Call admission control according to our proposed model work in this way for the new sessions, if the requested bandwidth of the new session is equal to or below the actual available bandwidth of the accessible access point, then the transition from State 0 to State 1 is more reasonable because one path is enough to fulfill the user’s requirements. But, if the requested bandwidth of the new session is above the available bandwidth of the accessible access point (it happens when the network is highly congested), our proposed routing algorithm suggests multi-homed joint path to be used in order to have more optimized network. If the requested bandwidth of the new session is still above the offered bandwidth of the access points that obtain joint link, then the new session will be finally blocked in this case. Disjoint path state is the option used by algorithms proposed in the literature. Comparison between multi-homed joint paths and non multi-homed disjoint paths is introduced in the result section.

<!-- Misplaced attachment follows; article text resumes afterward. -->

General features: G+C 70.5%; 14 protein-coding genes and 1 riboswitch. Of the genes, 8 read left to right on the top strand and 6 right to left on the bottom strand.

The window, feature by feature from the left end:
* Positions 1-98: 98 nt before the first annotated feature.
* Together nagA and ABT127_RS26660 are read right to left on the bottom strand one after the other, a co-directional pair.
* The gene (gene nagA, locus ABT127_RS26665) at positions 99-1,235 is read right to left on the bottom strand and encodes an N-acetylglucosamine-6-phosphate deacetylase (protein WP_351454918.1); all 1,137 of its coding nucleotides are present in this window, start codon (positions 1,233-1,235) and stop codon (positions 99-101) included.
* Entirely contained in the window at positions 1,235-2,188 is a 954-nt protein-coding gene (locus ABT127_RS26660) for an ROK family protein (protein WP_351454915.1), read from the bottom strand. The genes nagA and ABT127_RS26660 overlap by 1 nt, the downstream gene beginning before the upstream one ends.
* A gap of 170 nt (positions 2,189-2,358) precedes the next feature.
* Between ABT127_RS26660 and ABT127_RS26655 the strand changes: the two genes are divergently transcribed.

Call admission control according to our proposed model work in this way for the handoff sessions, If the mobile terminal is in State 1 connected to one path and it is in the phase of handover, then if the requested bandwidth of the mobile terminal is equal or below the offered bandwidth from the new accessible access point, the best solution is again to have one path. So, in this case mobile terminal will stay in the same State 1. But, if the offered bandwidth from the new accessible AP is below the requested, then mobile terminal will try multi-homed joint link, so transition to State 2 will be made. Furthermore, if joint link is not possible, then the handoff call will be blocked. A comparison between multi-homed joint paths and non multi-homed disjoint paths is introduced in the result section. Those are the most important state transition, other state transitions are explained before. Taking into our consideration, that the new call can be admitted into the network with the specified QoS required by the call, without affecting the QoS for the existing calls in the network [